Tuesday, May 8, 2012

FASB: A new era of liberation and perhaps even reformation

The article FASB: Subjugation, liberation, reformation, consternation and incorporation by Paul Miller and Paul Bahnson is a look at not only the history of the Financial Accounting Standards Board, but also where the authors think it should go.

They feel that FASB subjugated itself by penning an agreement in 2002 to make existing standards fully compatible with the International Financial Reporting Standards (IFRS).  Over the last 10 years, both boards have felt the strain of trying to meet the original agreement.
According to Miller and Bahnson, the FASB has now been liberated because it's become obvious that the SEC can not set the IASB as the standard-setting body under the Sarbanes-Oxley Act.  This also frees them to do what they need to do without worry because their funding is assured and they are backed by the SEC, “the baddest big brother of them all”.
Now, in their opinion, is the time for reformation.  It is time for FASB to bring GAAP into the 21st century by updating financial reporting standards and making them more relevant.
They believe the following should be FASB’s to-do list:
·         Reporting Frequency – Dates back to the 1930’s for the stock exchange and the 1960’s for all other companies.  In today’s fast-paced world, why are we still running on 1930’s time?

·         Inventory – Managerial decision-making for LIFO or FIFO dates back to 1946.  Time to fix the weak stance on the matter.

·         Depreciation – Systematic Depreciation dates back to the 1830’s.  No more dodging the question ‘How do we assess market value?’

·         Leases – Accounting for leases hasn’t change since the 1970’s, and it’s time to create a new standard that doesn’t allow for bogus leases to create false financial information.

·         Stockholder Equity – Should be limited to common stock only.  Prefered stock, employee stock options and other derivatives should be listed as liabilities.

·         Pensions – Pension obligations are debt.  Pension funds are investments.  They should be listed separately on the balance sheet.

·         Cash Flows – We’ve been using the indirect method of reporting operational cash flows since 1987.  Isn’t it time to start using what users wanted in the first place?

·         Income Taxes – Is GAAP income tax reporting even useful?  Perhaps it’s time to try the flowthrough method.

·         Investments – Repeat after me: Fair Value.
As for consternation, Miller and Bahnson believe that making these necessary changes will create consternation for managers and auditors alike, but that shouldn’t stop FASB. 
To be truthful, I chose this article because of the name.  However, it will be interesting to see where FASB goes now that they have stepped away from the IASB and have decided they will not be incorporating IFRS.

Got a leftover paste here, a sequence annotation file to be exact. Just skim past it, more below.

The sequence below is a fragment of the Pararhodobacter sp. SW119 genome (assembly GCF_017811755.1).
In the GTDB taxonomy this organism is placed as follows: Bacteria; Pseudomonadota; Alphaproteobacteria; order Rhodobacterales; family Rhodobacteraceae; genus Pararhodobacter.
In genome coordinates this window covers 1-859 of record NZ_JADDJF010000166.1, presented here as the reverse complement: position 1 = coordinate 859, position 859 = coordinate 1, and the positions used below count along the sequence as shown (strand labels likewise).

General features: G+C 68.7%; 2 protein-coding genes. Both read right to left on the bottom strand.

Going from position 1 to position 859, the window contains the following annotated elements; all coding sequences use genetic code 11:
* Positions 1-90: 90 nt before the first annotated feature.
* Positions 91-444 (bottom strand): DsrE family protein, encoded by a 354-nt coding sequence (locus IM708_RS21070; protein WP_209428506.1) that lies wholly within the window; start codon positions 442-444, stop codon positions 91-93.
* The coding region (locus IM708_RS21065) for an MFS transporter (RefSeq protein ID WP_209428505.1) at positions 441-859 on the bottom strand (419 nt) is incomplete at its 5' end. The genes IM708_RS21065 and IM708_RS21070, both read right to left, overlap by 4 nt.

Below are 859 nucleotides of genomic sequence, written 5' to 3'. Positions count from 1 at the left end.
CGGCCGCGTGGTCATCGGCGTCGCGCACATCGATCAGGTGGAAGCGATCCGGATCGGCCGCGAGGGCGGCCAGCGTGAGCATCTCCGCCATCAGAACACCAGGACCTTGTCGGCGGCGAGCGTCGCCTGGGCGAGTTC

Auditor Rotation Takes a Front Seat

In the article, Hot Topic, Cool Talk (Mostly), the author, Michael Cohn, discusses a recent public inquiry by the Public Company Accounting Oversight Board (PCAOB) into audit firm rotation.  The obvious cause for the discussion is the memorable audit failures in recent history, WorldCom and Enron.

Has the auditing industry lost focus in the name of acquiring long-term contracts?  Can they keep perspective with clients they have had for a century?  Or do these long-term clients create an industry blind-spot?
The PCAOB asked the auditing community its impressions of a regular schedule for audit firm rotation, drilling to what many consider the heart of the matter, long-term clients.  In response the auditing industry felt that audit firm rotation would be a costly, unnecessary and possibly an impossible task given the concentration of audit firms.
The corporate community felt similarly, quoting as much as 20% increases to costs if they were forced to move from auditing firm to auditing firm.  Highly specialized industries, such as utilities, also lamented the possible loss of “auditor knowledge”.
The U.S. Chamber of Commerce also weighed in on the issue, accusing the PCAOB of “mission creep” and requested the board withdraw its concept release for auditor rotation.  The Chamber feels the board is moving beyond its mission of audit regulation and into regulating corporations.
Not everyone were nay-sayers, however. John Biggs, former CEO of TIAA-CREF, said the insurance provider rotates its audit firms every few years and that industry projections of 20% cost increases are more likely closer to 2%.
As one of the marginally informed, but fully aware of the costly implications of auditor complacency, I’m all for auditor rotation.  I personally feel it would help to keep everyone honest and focused.  However, I haven’t forgotten the lesson I learned while researching international financial standards.  This article barely scratches the surface of auditor rotation, and it would be negligent of me to base my opinion of the topic solely on the ideas expressed therein and the bad press of Enron and WorldCom.